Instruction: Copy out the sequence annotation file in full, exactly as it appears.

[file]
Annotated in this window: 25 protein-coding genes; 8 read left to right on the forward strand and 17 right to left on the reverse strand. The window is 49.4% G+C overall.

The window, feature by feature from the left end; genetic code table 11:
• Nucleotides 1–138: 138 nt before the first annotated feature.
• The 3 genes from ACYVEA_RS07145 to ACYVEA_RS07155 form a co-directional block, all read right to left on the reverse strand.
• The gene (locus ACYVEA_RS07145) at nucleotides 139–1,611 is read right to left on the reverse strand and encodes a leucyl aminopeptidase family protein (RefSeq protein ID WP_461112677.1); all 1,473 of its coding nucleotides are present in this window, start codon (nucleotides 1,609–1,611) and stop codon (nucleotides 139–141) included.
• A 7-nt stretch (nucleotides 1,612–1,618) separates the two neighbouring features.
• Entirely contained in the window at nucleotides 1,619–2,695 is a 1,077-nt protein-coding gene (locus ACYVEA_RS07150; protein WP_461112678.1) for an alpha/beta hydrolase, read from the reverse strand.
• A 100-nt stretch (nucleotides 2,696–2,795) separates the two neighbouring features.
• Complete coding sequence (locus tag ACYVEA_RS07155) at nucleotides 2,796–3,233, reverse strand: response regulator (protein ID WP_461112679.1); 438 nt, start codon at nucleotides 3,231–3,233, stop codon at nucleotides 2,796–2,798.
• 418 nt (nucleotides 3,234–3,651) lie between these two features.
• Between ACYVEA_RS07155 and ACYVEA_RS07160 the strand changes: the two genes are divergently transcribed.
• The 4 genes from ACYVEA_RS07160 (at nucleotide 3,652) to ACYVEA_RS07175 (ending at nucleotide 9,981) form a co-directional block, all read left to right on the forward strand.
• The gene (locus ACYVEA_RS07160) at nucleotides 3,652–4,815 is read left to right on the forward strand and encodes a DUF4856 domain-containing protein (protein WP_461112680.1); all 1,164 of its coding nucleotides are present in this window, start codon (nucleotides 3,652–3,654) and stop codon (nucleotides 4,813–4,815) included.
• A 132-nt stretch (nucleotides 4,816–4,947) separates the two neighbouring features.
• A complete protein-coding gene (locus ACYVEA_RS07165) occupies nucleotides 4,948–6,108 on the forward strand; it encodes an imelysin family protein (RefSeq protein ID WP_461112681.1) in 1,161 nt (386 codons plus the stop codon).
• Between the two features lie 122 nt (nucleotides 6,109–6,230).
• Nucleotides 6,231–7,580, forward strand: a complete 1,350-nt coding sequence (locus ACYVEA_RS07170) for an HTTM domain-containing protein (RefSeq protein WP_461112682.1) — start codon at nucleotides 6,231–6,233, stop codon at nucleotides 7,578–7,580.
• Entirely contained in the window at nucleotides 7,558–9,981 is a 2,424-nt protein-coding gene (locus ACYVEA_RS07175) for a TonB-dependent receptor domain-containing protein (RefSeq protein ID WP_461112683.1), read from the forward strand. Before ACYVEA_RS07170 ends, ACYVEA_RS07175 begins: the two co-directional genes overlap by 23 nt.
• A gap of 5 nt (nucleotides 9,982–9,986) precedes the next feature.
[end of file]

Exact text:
Annotated in this window: 25 protein-coding genes; 8 read left to right on the forward strand and 17 right to left on the reverse strand. The window is 49.4% G+C overall.

The window, feature by feature from the left end; genetic code table 11:
• Nucleotides 1–138: 138 nt before the first annotated feature.
• The 3 genes from ACYVEA_RS07145 to ACYVEA_RS07155 form a co-directional block, all read right to left on the reverse strand.
• The gene (locus ACYVEA_RS07145) at nucleotides 139–1,611 is read right to left on the reverse strand and encodes a leucyl aminopeptidase family protein (RefSeq protein ID WP_461112677.1); all 1,473 of its coding nucleotides are present in this window, start codon (nucleotides 1,609–1,611) and stop codon (nucleotides 139–141) included.
• A 7-nt stretch (nucleotides 1,612–1,618) separates the two neighbouring features.
• Entirely contained in the window at nucleotides 1,619–2,695 is a 1,077-nt protein-coding gene (locus ACYVEA_RS07150; protein WP_461112678.1) for an alpha/beta hydrolase, read from the reverse strand.
• A 100-nt stretch (nucleotides 2,696–2,795) separates the two neighbouring features.
• Complete coding sequence (locus tag ACYVEA_RS07155) at nucleotides 2,796–3,233, reverse strand: response regulator (protein ID WP_461112679.1); 438 nt, start codon at nucleotides 3,231–3,233, stop codon at nucleotides 2,796–2,798.
• 418 nt (nucleotides 3,234–3,651) lie between these two features.
• Between ACYVEA_RS07155 and ACYVEA_RS07160 the strand changes: the two genes are divergently transcribed.
• The 4 genes from ACYVEA_RS07160 (at nucleotide 3,652) to ACYVEA_RS07175 (ending at nucleotide 9,981) form a co-directional block, all read left to right on the forward strand.
• The gene (locus ACYVEA_RS07160) at nucleotides 3,652–4,815 is read left to right on the forward strand and encodes a DUF4856 domain-containing protein (protein WP_461112680.1); all 1,164 of its coding nucleotides are present in this window, start codon (nucleotides 3,652–3,654) and stop codon (nucleotides 4,813–4,815) included.
• A 132-nt stretch (nucleotides 4,816–4,947) separates the two neighbouring features.
• A complete protein-coding gene (locus ACYVEA_RS07165) occupies nucleotides 4,948–6,108 on the forward strand; it encodes an imelysin family protein (RefSeq protein ID WP_461112681.1) in 1,161 nt (386 codons plus the stop codon).
• Between the two features lie 122 nt (nucleotides 6,109–6,230).
• Nucleotides 6,231–7,580, forward strand: a complete 1,350-nt coding sequence (locus ACYVEA_RS07170) for an HTTM domain-containing protein (RefSeq protein WP_461112682.1) — start codon at nucleotides 6,231–6,233, stop codon at nucleotides 7,578–7,580.
• Entirely contained in the window at nucleotides 7,558–9,981 is a 2,424-nt protein-coding gene (locus ACYVEA_RS07175) for a TonB-dependent receptor domain-containing protein (RefSeq protein ID WP_461112683.1), read from the forward strand. Before ACYVEA_RS07170 ends, ACYVEA_RS07175 begins: the two co-directional genes overlap by 23 nt.
• A gap of 5 nt (nucleotides 9,982–9,986) precedes the next feature.